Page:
These include your groceries, your utility bills, your credit card bills, your entertainment or shopping expenses. Variable expenses are where most budgets tend to go awry. Fortunately, current software can show you your trends in terms of how much you spend on each category. If you really want to get a handle on your spending, you'll break large categories down into smaller ones. Auto, for example, shouldn't just be left as one category but broken down into payment, insurance, fuel, parking, repairs, etc.

It can take a couple of hours to set up the software correctly, but it will save you a lot of time, money, and stress down the road.

  • Download your account history from your bank into the software
  • Go over each of the downloaded transactions to ensure they're recorded properly. The software often knows to put any payments to Kroger in groceries, but it might mistake your local tavern as a travel agency, depending on its name.
  • Get as granular as you like. Do you buy both clothes and housewares from some retailers? You can break down a particular expense between types of purchases.

Take a deep breath

Another moment when a budget feels like a diet is when you look at how you spend money. If you've been estimating up to now, there's a good chance you'll be surprised. Most people who begin counting their calories are shocked to discover how many calories they consume in an average day. It's the same with budgeting and realizing how much money you're spending every month. For many of us, it's not a fun moment. However, knowing the truth is the beginning of getting the thing under control. So take a deep breath, and begin evaluating where you could make some changes.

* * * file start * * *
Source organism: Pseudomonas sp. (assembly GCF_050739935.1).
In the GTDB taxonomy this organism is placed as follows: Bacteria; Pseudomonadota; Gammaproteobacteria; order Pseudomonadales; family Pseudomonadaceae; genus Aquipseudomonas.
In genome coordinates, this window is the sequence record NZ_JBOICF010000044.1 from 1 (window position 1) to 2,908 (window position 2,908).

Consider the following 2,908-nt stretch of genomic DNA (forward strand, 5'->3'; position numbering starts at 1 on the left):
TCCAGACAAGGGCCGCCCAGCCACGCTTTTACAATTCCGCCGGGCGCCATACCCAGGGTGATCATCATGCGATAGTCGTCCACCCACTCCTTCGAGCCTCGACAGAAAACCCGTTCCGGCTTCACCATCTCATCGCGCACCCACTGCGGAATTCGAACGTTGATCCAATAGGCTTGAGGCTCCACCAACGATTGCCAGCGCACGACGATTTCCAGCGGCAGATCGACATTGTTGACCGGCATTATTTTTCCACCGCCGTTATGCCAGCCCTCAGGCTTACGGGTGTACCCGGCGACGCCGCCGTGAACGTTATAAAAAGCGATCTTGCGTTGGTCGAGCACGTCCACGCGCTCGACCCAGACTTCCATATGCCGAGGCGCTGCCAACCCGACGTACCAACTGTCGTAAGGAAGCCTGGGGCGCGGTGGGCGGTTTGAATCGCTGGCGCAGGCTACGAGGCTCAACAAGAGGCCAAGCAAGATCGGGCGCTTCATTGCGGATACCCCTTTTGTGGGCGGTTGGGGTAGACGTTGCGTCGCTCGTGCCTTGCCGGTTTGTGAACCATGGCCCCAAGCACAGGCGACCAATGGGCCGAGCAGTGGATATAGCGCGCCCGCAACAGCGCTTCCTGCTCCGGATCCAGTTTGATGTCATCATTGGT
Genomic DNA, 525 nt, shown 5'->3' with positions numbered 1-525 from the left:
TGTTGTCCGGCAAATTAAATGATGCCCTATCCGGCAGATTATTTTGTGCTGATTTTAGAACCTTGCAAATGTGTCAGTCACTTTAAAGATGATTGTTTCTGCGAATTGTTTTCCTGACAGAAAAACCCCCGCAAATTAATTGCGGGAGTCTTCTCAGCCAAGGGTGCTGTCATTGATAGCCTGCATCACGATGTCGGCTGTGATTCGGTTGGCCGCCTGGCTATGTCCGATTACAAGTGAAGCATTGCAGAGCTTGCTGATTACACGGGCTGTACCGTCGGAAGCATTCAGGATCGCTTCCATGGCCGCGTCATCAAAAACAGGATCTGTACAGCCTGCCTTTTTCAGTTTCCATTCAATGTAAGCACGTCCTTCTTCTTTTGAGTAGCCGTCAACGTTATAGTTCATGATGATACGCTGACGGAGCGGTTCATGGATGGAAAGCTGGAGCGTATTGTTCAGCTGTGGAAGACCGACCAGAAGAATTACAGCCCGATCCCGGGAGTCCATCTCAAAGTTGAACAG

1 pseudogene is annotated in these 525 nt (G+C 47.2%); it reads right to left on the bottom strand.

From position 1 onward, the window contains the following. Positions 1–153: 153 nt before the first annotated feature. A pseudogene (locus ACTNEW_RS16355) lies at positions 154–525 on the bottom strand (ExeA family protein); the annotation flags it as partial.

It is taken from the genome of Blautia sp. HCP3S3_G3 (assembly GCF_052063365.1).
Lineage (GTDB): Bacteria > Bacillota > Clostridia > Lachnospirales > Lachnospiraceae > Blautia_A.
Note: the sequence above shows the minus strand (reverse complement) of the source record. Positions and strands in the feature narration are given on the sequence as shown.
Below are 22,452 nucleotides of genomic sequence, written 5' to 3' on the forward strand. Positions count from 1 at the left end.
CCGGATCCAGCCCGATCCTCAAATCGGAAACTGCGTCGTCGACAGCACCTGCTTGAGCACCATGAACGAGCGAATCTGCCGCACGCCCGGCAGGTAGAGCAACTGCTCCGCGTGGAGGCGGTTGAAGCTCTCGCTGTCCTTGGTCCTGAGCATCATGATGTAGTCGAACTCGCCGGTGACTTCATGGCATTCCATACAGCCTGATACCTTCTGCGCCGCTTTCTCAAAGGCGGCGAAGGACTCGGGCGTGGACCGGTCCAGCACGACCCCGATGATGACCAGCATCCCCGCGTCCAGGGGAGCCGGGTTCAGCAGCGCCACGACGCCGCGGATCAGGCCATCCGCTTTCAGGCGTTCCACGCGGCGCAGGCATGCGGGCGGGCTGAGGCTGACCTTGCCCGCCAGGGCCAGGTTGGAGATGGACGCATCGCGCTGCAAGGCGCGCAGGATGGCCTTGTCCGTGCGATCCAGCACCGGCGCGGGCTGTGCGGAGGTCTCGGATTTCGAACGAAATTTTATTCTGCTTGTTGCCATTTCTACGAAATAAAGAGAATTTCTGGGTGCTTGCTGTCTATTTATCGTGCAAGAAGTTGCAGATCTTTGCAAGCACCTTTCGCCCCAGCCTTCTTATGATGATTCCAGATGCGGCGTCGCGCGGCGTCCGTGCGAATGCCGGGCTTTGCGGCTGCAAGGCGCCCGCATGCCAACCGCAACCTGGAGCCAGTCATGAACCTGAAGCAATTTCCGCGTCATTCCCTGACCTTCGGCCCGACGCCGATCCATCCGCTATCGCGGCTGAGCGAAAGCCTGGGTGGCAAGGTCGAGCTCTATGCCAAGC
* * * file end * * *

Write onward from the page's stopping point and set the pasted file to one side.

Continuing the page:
Your money story

Any changes have to begin with your relationship with money. We all have a money story, for example:

  • There was never enough money when I was growing up.
  • Money was more important to my parents than spending time with me
  • Responsible people don't have money troubles.

Whatever your story was about money, it probably guides your money choices now, and often not in a good way. It's important to begin by understanding whether you have a healthy relationship with money or an unhealthy one and start to deal with that.

Klontz defines a healthy relationship with money as “having a conscious and purposeful relationship with money that is satisfying and isn't overly stressful.”

So, what is stressful about your relationship with money? How is it satisfying or unsatisfying? What are the underlying assumptions you work with? Do they create a sense of peace and empowerment? Do they create a sense of anxiety and guilt? These are important things to consider when thinking about your budget.

Your financial infrastructure

The Emergency Fund